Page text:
Business Services

Performing Internal Risk Assessment Procedures for Confined Spaces

In the workplace, an essential role of management is to identify significant risks affecting the business and its employees. Companies engaged in the manufacturing or harvesting of harmful substances are at a high risk of health hazards.

A risk-based confined space medical assessment can help a company identify possible risks and respond to these risks promptly.

Further in this article, you will learn how to conduct simple risk assessment procedures to estimate the level of risk associated with confined spaces and appropriately respond to these risks through mitigating measures, such as respirator fit testing training course.

Risk identification

Risks can exist anywhere in the business. However, your role is not to identify all the risks. As good practice indicates, you must capture the risks that have a material effect on your business as a whole.

In identifying risks, you have to look at the following classifications of risks:

  • Physical and Technological risks — it refers to risks mainly associated with labour, management, and application of technology. (e.g., human error, machine downtime, equipment failures, production delays, supplier delays, miscommunication, power outage)
  • Chemical risks — it refers to the employees’ exposure to harmful chemicals and substances that could’ve been prevented if proper protective guidelines were in place (e.g. inhalation of toxic gases, spilling of hazardous chemicals in an employee’s bare skin etc.)
  • Biological risks — it refers to the employees’ exposure to harmful pathogens within a confined space that could lead to a possible outbreak.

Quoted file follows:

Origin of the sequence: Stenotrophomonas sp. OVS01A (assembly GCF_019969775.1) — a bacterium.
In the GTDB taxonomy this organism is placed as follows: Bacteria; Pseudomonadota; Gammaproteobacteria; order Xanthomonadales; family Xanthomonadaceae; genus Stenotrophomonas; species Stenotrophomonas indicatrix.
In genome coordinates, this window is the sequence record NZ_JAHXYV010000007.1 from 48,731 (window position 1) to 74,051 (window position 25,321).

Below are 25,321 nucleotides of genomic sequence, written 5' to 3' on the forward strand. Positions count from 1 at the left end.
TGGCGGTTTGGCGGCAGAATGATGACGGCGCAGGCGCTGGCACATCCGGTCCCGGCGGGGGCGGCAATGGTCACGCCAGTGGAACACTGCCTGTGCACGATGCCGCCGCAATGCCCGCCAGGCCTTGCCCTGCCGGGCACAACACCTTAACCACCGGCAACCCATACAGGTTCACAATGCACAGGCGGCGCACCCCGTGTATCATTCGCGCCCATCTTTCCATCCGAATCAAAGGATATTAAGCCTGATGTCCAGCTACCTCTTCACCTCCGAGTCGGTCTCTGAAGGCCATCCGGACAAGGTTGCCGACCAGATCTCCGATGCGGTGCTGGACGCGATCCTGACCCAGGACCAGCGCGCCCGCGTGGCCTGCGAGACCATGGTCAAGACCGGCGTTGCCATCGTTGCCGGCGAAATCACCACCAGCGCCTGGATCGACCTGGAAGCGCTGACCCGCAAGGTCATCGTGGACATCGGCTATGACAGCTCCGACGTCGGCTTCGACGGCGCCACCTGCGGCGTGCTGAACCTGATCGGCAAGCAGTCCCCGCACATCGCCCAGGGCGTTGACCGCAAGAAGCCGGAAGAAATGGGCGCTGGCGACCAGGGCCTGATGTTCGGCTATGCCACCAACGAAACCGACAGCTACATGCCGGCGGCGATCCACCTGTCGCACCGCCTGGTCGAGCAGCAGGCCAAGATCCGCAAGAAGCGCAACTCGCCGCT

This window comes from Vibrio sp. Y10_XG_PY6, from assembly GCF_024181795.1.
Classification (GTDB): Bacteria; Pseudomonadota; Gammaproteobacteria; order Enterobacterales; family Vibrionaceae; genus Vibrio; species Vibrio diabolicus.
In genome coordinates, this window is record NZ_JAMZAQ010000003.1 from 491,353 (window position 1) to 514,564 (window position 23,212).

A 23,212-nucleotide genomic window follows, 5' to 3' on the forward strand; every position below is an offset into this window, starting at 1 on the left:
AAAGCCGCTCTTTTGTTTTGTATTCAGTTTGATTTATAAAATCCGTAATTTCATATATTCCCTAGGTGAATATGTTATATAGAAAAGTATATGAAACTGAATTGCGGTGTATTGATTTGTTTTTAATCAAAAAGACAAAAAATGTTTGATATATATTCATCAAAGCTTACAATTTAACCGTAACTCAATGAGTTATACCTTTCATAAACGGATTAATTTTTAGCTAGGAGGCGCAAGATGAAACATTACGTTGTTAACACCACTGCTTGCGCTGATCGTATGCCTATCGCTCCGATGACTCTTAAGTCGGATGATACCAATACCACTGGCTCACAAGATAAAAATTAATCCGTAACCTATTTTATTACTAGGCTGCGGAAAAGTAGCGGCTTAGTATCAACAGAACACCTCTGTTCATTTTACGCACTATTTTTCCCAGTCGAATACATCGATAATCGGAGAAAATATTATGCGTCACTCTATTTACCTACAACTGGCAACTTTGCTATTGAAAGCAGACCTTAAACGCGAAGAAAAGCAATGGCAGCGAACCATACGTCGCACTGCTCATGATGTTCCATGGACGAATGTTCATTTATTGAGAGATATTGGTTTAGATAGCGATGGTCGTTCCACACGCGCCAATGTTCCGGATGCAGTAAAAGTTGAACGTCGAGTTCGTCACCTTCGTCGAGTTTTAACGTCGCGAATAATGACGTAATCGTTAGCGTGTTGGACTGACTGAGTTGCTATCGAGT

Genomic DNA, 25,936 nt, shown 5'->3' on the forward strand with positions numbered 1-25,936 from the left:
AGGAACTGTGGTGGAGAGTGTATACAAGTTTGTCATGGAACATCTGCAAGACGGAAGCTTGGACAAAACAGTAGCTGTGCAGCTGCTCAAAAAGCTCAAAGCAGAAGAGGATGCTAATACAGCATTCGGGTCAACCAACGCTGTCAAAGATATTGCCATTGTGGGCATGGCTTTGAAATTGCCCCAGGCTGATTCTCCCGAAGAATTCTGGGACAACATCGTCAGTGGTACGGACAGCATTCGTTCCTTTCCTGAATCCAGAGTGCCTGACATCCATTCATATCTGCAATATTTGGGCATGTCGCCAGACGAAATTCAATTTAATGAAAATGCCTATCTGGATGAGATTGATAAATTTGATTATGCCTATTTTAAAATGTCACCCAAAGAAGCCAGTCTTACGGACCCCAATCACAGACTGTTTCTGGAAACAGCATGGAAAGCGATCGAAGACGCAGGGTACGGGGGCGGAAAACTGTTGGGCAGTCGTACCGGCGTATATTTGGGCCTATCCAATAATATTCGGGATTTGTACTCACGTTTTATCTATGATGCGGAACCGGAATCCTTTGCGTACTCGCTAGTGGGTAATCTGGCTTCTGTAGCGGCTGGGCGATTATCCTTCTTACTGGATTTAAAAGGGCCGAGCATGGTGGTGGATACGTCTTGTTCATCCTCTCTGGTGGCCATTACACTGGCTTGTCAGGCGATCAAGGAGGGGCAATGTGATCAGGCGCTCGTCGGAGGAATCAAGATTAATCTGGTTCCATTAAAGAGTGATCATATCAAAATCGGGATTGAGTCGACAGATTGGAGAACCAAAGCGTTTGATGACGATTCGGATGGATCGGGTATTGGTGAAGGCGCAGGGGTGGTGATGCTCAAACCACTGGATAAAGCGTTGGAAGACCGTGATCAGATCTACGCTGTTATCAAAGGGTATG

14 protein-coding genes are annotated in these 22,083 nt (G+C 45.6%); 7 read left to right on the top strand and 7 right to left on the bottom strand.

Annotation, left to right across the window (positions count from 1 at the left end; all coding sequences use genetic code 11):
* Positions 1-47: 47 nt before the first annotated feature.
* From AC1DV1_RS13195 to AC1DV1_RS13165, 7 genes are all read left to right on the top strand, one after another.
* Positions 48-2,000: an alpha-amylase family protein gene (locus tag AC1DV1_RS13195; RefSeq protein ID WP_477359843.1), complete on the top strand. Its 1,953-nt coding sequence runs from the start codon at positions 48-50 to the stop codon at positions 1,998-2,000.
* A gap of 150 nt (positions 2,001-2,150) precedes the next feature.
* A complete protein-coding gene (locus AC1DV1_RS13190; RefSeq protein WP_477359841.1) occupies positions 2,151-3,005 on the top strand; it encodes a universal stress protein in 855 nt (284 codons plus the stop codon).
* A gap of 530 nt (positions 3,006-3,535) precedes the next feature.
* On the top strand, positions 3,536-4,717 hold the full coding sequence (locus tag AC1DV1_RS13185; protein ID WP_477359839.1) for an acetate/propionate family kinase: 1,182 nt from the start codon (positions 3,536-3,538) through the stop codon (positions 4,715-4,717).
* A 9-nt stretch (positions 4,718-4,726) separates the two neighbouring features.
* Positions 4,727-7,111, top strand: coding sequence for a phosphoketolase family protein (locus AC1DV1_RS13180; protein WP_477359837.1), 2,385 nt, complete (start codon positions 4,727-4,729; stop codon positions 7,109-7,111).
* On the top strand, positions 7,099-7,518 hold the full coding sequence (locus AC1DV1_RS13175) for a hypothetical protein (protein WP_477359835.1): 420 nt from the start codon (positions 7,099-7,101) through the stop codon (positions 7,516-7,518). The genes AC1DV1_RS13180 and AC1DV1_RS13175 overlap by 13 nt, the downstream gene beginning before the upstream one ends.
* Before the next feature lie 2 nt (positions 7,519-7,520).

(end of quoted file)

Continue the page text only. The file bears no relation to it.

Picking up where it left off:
• Business risks — it refers to the business’ inability to continue in its operations in a normal manner due to regulatory changes (e.g. laws penalizing certain chemicals, strict government supervision, etc.)

Risk Response

Once you’ve identified the potential risk using a risk-based confined space medical assessment, you may decide how to respond to these risks. In responding to risks, you may either perform complementary or mitigating measures.

A complementary measure offsets the unavoidable risks associated with a certain task. A good example of an unavoidable risk is a power outage in a confined space. Power outages may cause oxygen supply to stop, and it may cause suffocation to the people inside. See more at Resile

The best complementary measure is to set-up an emergency oxygen supply within the confined space while waiting for the emergency power supply.

On the other hand, a mitigating measure reduces the impact of avoidable risks associated with a certain task. An example of an avoidable risk is the risk of exposure to harmful chemicals. The best mitigating measure is to let employees wear protective gears and suits.

In addition to that, fit testing services can be a mitigating measure for employees’ exposed to harmful gas emissions.

Risk monitoring

Risks cannot be eliminated, and you must be continually monitoring current and potential risks arising from business activities. Monitoring involves collection and documentation of past information to help the business establish a knowledge-base for current and future use.

Monitoring mainly involves system check-ups, periodic reviews, and ocular inspections. It may also involve occupational medical management as part of periodic reviews.

Hiring an expert

To help you assess the risks and appropriately respond to it, you may hire an expert to aid you in developing mitigating measures for identified risks. Hiring an expert is the best choice if you want a high assurance of risk reduction.

If you want expertise in confined space medical assessment and related fields, visit Resile at resile.com.au for more information about their services.

Harry Weber
Harry Weber
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